Change Is Additive—Week of 3/25/16
CHANGE IS ADDITIVE—A 3D Printing News Series by Fathom
MIT Develops 3D Printed Glass, 3D Printed Amphibious Drone, FDA Approves 3D Printed Drugs, Airbus Plans for 3D Printed Planes, 3D Printed Circuit Boards
With so many weekly developments in a fast-changing industry like additive manufacturing, the headlines can really stack-up. To cut through the clutter of 3D printing news, check out these staff picks of the week. What do you think is the most impactful development of the week?
Neri Oxman and the Mediated Matter team at the MIT Media Lab have developed what they have jokingly dubbed the viscous sewing machine, a machine that heats glass to temperatures higher than 1000 degrees Celsius, which then extrudes and cools the material. The project toggles between industrial applications and a spectacular new art form in itself / / Watch in Action
A group from the Johns Hopkins Applied Physics Lab has created a 3D printed drone that can stay underwater for months, swimming in a manner similar to flight and then deploy into the air directly from the water. The unmanned aerial vehicle, named the Corrosion Resistant Aerial Covert Unmanned Nautical System or CRACUNS, is extremely lightweight and limits external metal parts to prevent rust or malfunction from water exposure / / Watch Water Launch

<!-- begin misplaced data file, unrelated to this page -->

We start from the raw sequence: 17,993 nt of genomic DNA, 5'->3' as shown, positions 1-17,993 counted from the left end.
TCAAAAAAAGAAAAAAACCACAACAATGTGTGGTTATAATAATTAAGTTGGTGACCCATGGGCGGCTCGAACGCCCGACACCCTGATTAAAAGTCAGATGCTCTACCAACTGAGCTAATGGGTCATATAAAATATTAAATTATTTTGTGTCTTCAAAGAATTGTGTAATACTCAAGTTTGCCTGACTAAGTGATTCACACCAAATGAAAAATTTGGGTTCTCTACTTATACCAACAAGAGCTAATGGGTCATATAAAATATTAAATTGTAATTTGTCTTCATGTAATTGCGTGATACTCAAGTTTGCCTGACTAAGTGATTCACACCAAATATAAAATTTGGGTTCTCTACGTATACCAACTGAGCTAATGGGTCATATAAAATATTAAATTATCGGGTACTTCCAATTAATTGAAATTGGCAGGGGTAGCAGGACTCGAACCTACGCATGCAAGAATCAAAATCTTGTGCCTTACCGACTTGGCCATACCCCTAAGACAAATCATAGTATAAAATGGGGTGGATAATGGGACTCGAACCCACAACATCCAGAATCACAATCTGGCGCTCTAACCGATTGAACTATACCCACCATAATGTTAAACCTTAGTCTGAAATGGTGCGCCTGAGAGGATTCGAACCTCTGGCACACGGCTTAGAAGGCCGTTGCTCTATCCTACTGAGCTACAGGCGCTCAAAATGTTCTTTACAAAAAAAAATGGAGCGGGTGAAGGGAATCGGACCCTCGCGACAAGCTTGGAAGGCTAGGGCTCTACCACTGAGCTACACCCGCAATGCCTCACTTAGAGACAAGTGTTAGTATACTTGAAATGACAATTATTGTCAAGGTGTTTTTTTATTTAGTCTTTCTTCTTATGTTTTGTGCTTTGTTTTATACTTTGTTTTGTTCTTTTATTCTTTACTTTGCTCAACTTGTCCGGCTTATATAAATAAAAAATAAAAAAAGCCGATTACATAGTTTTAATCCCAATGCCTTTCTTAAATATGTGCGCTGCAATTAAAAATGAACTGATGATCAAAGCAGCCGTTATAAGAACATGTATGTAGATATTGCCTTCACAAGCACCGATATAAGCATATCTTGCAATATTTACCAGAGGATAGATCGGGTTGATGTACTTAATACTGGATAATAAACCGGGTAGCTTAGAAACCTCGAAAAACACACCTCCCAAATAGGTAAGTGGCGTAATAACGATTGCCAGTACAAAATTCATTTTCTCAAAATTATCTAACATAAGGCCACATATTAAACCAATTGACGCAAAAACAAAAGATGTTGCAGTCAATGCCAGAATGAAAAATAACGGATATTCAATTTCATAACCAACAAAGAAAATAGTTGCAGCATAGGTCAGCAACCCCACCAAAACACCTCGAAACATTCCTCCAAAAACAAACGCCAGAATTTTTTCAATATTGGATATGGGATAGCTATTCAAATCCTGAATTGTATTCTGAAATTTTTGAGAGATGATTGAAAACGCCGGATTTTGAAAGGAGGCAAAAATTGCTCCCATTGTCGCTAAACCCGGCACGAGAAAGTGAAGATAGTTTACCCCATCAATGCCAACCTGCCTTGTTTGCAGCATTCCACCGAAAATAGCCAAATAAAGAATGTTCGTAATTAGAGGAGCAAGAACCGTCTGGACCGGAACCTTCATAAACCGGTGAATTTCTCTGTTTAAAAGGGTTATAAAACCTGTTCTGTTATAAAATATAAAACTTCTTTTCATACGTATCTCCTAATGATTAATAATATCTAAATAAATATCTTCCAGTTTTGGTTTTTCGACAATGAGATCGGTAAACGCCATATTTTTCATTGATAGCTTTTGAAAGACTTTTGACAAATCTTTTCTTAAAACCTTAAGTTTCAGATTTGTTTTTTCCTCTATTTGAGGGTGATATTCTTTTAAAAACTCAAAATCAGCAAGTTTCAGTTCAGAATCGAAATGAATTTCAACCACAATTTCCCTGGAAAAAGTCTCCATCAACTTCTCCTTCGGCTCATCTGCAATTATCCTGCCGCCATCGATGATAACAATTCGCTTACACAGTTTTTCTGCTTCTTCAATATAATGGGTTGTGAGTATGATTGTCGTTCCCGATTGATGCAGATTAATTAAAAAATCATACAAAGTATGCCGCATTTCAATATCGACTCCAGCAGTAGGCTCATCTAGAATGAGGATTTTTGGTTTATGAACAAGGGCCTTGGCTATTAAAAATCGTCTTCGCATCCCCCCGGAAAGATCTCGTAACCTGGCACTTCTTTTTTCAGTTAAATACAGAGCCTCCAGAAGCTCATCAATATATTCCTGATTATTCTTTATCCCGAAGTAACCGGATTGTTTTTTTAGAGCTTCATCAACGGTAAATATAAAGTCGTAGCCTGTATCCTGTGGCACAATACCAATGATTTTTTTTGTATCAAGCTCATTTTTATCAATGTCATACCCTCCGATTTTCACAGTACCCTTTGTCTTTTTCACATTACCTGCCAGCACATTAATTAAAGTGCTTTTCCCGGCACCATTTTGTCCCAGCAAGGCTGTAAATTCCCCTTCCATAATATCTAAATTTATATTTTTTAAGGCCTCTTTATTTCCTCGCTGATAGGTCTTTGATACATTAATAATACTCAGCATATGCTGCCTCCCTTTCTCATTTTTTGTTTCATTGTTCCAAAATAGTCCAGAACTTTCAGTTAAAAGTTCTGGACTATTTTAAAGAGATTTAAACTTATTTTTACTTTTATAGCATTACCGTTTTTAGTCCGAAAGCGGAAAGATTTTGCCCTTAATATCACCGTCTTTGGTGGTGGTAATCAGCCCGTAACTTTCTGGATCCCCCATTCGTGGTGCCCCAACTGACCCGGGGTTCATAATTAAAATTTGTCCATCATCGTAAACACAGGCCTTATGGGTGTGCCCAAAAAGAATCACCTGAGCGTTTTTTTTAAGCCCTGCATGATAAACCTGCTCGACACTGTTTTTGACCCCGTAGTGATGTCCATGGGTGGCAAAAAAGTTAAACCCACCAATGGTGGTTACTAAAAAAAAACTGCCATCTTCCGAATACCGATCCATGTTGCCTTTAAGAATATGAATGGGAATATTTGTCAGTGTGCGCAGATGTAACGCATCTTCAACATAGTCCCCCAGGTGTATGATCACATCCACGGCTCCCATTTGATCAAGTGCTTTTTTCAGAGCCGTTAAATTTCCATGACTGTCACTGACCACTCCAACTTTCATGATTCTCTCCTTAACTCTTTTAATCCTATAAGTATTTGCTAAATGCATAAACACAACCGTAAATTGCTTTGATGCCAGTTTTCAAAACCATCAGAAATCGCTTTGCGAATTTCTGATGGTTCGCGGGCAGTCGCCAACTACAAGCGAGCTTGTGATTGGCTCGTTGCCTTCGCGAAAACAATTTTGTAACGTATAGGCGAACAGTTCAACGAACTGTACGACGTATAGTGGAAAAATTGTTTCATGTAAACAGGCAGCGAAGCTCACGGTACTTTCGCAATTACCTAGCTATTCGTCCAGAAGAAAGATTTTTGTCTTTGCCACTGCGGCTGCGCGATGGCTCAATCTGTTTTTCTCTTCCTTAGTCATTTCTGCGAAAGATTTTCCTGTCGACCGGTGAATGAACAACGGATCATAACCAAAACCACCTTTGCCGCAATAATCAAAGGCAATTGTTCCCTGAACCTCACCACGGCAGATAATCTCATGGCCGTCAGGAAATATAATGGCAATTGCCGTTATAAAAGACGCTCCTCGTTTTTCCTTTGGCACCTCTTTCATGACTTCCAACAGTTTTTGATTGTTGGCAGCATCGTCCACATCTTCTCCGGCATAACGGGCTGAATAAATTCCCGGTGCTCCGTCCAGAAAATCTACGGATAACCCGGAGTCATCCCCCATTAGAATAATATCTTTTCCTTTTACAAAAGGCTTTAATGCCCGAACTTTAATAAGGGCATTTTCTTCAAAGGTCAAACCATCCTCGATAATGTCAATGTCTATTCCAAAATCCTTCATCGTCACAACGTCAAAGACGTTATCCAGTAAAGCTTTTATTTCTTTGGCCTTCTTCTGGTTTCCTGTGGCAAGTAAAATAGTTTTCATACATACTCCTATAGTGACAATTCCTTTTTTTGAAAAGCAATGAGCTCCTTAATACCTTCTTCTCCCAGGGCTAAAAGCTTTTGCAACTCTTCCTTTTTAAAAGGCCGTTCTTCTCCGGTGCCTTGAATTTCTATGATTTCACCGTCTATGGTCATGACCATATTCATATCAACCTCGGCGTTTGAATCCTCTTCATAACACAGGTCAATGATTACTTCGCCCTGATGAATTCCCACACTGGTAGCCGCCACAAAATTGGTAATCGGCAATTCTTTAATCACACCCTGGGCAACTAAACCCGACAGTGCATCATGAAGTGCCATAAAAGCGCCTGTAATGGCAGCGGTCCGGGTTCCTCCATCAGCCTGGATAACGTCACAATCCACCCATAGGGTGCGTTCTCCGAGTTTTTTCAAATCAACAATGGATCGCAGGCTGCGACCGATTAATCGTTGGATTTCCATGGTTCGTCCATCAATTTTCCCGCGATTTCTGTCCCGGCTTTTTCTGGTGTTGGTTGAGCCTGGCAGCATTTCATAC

Aprecia Pharmaceuticals recently gained FDA approval for its 3D printed epilepsy drug, which was created using the pharmaceutical company’s proprietary ZipDose Technology—a combination of 3D printing and formulation science which is able to produce rapidly disintegrating formulations of medications. Spritam, the medication, is the first 3D printed drug to receive FDA approval / / Read More
Electronics and multi-layer PCB 3D printer manufacturer Nano Dimension has announced that they have signed a deal with 3D printing service provider and distributor Fathom to introduce the DragonFly 2020 3D Printer to the greater West Coast and Silicon Valley area / / Read More
Airbus Plans to 3D Print Half the Components of Next Airplane Fleet
Already having adopted 3D printing and additive manufacturing for a significant amount of parts in many existing planes, leading Aerospace manufacturer Airbus announced that it intends to additively manufacture approximately half the components of future airplane fleets.
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Imagery and News Sources: Engadget, Nano Dimension, 3Dprint.com, Airbus, 3Ders.org